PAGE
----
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October 2002

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The Drought Has Ended—We HopeWe have good news out of Washington at long last about U. S. Foreign Service officer recruitment.

The Service for years has operated at considerably less than full, or even in many instances, adequate staffing at the United States’ 250 embassies and consulates abroad. Note as just one special problem area the pressing need for additional consular officers to conduct visa interviews overseas, an area of responsibility that has been required by law for many, many years. But as American Foreign Service Association President John Naland points out elsewhere in this journal [click here], “sufficient resources have never been allocated to permit personal interviews of every visa applicant.” The shortfall has been particularly acute in recent years, to the point that to do the job the number of visa officers needs to be at least doubled right away, from the current 660 to 1,300 or more.

Due to a lack of funding and a diminished recruiting effort in the past, those needed officers, trained and qualified, are simply not on the job.

This year the Department of State’s Human Resources Bureau (HR) has been able to do something about the need for additional officers. Under the leadership of Secretary of State Colin Powell, with Congressional funding support and following a focused recruitment campaign, HR has markedly expanded the FSO examination process. Well over 56,000 Americans signed up to take the difficult written qualifying test in 2002, an astonishing number, the largest ever.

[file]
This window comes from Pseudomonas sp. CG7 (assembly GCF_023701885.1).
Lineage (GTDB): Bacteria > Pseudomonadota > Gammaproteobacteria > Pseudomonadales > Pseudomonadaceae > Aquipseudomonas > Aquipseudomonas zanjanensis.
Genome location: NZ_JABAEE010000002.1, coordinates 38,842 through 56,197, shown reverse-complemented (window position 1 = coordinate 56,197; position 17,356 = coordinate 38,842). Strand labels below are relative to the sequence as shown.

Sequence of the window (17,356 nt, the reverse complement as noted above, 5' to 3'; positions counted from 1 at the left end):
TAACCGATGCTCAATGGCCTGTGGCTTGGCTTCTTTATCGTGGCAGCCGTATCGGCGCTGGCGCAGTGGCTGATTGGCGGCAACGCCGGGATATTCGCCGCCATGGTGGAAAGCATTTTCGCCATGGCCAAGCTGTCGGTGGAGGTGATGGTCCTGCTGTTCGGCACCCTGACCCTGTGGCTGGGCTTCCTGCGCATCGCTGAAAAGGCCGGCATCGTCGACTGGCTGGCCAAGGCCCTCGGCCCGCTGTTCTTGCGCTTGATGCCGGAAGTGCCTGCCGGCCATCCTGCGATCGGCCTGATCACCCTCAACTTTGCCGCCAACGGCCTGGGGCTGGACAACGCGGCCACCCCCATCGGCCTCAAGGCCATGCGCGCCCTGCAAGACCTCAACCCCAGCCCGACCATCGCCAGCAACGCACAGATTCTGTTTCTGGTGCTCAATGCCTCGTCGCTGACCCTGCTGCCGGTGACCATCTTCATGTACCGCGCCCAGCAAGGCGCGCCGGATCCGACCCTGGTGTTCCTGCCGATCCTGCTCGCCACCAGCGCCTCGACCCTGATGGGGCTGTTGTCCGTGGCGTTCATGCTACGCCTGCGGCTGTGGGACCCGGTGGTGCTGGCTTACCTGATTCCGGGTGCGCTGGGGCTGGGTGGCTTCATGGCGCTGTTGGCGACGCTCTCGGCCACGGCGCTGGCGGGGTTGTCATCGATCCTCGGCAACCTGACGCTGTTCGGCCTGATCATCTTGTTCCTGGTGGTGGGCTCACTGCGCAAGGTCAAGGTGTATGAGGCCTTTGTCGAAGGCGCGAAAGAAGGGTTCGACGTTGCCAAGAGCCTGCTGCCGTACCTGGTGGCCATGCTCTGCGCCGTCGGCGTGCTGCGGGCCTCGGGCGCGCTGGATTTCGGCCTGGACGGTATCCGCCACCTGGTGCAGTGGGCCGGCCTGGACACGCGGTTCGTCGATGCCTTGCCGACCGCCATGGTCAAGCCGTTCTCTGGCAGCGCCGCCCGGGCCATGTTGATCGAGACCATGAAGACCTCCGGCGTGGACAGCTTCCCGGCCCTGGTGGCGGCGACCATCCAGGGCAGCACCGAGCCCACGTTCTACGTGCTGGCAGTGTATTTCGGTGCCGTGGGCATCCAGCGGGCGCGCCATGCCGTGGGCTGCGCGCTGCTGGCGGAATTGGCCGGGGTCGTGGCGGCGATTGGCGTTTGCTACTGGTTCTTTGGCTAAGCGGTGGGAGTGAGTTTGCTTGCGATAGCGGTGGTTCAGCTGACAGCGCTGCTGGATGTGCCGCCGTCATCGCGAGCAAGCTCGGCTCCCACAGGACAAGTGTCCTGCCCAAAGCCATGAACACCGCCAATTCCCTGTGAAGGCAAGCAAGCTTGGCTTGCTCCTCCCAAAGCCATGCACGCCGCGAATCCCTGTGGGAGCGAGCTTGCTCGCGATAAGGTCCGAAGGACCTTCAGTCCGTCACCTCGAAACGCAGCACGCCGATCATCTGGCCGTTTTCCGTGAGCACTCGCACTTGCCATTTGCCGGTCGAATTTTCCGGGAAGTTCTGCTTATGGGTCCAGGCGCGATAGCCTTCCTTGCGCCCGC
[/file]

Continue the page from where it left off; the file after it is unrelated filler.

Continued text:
HR’s Board of Examiners for the Foreign Service for the first time in many years offered the five-hour examination twice, in April and September. If past experience is a guide, something over fifty percent of those who signed up will actually sit for the exam (in the English phrase), or about 28,000 men and women.

This unusually large total represents a greatly increased talent pool from which the Service will draw new officers for appointment in 2002-2003.

Taking the written examination is, of course, only the first step to appointment as an FSO. Based to some extent on projected staffing needs, likely no more than 3,000 applicants will pass the always very tough written this year. Those fortunate relative few will then be subjected to searching oral assessments, plus medical and security checks, from which a total of up to 750 persons will emerge as fully successful. At that point they will go on the HR’s register of eligibles for appointment over the coming months.

There is every indication that, with Secretary Powell’s strong support, during 2002, 2003, and 2004, the Foreign Service will hire 1,100 officers above attrition—that is, 1,100 more than would normally be hired—during that three-year period.

The personnel drought of at least a decade in duration thus seems to have ended, and none too soon. In these perilous times the American Foreign Service, the nation’s first line of defense, simply must be kept up to effective strength with a steady intake of qualified, motivated personnel.

To do otherwise would be not only foolish but dangerous in the extreme.

Editor Henry E. Mattox
Oct. ’02



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